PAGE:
Saturday’s Don Ramiro was Matthew Grills. His voice is coarser than Angelini’s, but almost as facile. Most important, he and Giunta “click” at first glance: they’re as sure to end up together as Hepburn and Tracy, Rock and Doris, which in romantic comedy is more important than high-notes any day.

20191017_cinderella-day02_seattleopera_sunnymartini_17773.png

All the rest of the cast perform in both versions of the show except for the character of Dandini, Figaro to the Prince’s Almaviva. Here there’s little to compare between Friday’s Joo Won Kang and Saturday’s Jonathan Michie; Michie’s a born clown, Kang isn’t.

The bad-guy trio of Don Magnifico and his vain, grasping daughters (Peter Kàlmàn, Maya Costa-Jackson, Maya Gour) suffer from this staging’s (and most others) reduction of their characters to completely witless cartoons. Kàlmàn bills himself as a basso buffo, but he’s not a true bass, and his buffoonery is dryly cynical, not really comic.

I would love sometime to see a Cenerentola where Clorinda and Tisbe were permitted to exhibit one trace of human behavior amid the usual enforced gamboling, squalling, and preening, but I’m not expecting to. But Costa-Jackson and Gour have lovely voices; they deserve to be treated as more than wind-up toys.

The remaining character (and the singer performing him) stands apart from the general goofiness and superficiality of this staging. Bass Adam Lau has performed primarily secondary roles at Seattle Opera. But the role of Alcindoro, though small is central to Cenerentola. He’s described in the opera itself as the Prince’s tutor and as a “philosopher.” He also takes the place of the usual fairy-godmother. But he’s not, like her, just a deus-ex-machina. He’s the embodiment of the opera’s alternate title: “La bontà in trionfo”: the triumph of goodness, a gentle Sarastro, a sincere Don Alfonso.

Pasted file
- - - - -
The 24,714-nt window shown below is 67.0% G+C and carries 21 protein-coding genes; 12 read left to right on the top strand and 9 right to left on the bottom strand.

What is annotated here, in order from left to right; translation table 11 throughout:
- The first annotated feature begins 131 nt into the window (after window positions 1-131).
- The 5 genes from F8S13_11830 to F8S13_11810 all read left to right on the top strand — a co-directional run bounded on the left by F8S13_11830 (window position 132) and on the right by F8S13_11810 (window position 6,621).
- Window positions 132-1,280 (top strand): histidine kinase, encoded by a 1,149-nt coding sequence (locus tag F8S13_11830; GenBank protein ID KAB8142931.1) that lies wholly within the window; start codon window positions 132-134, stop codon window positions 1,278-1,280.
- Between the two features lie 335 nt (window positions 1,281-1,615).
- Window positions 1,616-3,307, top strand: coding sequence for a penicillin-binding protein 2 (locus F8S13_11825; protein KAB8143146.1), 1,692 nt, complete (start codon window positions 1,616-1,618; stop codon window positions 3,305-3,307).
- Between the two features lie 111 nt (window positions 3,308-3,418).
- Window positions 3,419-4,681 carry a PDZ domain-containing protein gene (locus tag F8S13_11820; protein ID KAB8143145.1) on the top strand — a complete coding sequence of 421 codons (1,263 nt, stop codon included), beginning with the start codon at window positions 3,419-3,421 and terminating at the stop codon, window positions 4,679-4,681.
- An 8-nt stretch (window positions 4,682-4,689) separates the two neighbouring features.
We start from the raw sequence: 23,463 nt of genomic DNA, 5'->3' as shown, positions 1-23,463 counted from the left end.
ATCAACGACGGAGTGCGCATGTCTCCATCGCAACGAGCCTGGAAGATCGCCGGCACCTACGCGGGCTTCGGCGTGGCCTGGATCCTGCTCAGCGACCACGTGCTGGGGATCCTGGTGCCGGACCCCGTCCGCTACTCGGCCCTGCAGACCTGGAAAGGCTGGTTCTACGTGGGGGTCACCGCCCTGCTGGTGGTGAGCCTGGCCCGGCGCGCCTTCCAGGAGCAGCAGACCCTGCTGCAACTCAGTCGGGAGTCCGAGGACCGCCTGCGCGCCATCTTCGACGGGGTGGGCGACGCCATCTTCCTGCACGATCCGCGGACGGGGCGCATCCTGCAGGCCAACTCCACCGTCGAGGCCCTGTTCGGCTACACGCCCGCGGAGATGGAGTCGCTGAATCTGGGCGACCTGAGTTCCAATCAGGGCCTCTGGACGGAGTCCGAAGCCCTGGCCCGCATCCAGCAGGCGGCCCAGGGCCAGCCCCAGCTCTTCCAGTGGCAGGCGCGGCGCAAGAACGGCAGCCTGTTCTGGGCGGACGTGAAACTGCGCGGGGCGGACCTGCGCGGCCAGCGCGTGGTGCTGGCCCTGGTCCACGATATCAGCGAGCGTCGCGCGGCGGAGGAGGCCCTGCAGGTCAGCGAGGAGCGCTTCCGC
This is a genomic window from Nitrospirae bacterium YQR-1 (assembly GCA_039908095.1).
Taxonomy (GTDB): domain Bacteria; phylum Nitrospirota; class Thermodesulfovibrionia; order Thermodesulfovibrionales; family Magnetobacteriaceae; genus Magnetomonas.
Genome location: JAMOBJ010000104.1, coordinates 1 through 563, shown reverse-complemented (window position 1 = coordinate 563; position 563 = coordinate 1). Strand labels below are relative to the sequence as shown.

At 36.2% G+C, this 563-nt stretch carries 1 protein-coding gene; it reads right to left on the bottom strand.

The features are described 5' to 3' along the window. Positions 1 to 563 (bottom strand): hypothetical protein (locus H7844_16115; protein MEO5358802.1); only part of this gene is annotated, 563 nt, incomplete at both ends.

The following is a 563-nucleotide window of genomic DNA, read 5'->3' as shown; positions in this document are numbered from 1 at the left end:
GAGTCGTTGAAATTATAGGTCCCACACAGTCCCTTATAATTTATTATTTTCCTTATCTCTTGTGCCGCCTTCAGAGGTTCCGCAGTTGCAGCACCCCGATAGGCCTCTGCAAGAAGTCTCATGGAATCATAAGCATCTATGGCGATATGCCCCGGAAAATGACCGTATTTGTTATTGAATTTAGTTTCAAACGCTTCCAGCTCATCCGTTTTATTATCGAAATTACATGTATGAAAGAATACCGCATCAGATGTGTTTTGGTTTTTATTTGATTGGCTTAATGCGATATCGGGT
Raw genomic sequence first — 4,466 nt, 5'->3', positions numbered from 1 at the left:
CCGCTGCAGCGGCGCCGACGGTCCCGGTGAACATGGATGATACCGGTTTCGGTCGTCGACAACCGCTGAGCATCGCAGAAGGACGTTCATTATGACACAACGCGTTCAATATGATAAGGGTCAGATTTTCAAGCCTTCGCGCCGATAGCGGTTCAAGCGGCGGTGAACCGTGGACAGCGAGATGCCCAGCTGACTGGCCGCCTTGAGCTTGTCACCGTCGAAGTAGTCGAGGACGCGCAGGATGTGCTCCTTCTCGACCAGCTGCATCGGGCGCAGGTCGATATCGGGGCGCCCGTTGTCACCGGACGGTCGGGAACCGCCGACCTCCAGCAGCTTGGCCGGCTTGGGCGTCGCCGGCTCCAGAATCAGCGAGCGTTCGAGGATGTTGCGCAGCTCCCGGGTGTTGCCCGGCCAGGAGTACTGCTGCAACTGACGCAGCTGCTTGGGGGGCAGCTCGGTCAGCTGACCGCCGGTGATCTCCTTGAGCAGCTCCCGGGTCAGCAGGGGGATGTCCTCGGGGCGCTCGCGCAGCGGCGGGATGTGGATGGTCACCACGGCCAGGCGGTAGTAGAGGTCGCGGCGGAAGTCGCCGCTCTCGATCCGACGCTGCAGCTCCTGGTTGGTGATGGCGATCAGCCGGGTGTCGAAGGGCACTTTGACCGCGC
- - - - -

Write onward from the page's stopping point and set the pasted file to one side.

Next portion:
Every time he appears, however clumsy the presentation, he suspends the whirligig motion around him for a few moments of calm, warmth, and good-will. You’d expect it to stop the action cold, and in a way it does; but it leaves us refreshed, better prepared to ride out the turbulent hi-jinx we know will soon be back.

And Lau, though he doesn’t have the resonant bass notes that ground the role, has something more important. A plot device in a greatcoat and top-hat, he’s the most human creature we encounter in the whole show.

A last word: the men’s chorus of Seattle Opera has gotten the reputation in recent stagings (Trovatore, Carmen, Rigoletto) of being the a musical version of The Gang Who Couldn’t Shoot Straight. With the help of choreographer and co-director Daniel Pelzig, they set a new standard forclassy movement and even do some deft dancing along the way. Let’s hear it for the boys.

Roger Downey


Gioachino Rossini: La cenerentola, ossia Bontà in trionfo

Cenerentola/Angelina: Ginger Costa-Jackson (Oct. 19); Wallis Giunta (Oct. 20); Prince Ramiro: Michele Angelini (10/19); Matthew Grills (10/20); Dandini: Jooo Won Kang (10/19); Jonathan Michie (10/20); Don Magnifico: Peter Kàlmàn; Clorina: Miriam Costa -Jackson; Tisbe: Maya Gour; Alidoro: Adam Lau.Production directed by Lindy Hume; production designer: Dan Potra; Lighting: Matthew Marshall; Choreographer and associate director: Daniel Pelzig. Seattle Opera Male Chorus (Chorusmaster John Keene). Member sof the Seattle Symphony Orchestra, Gary Thor Wedow, conductor.

Seattle Opera, Marion McCaw Hall, October 19th and 20th, 2019.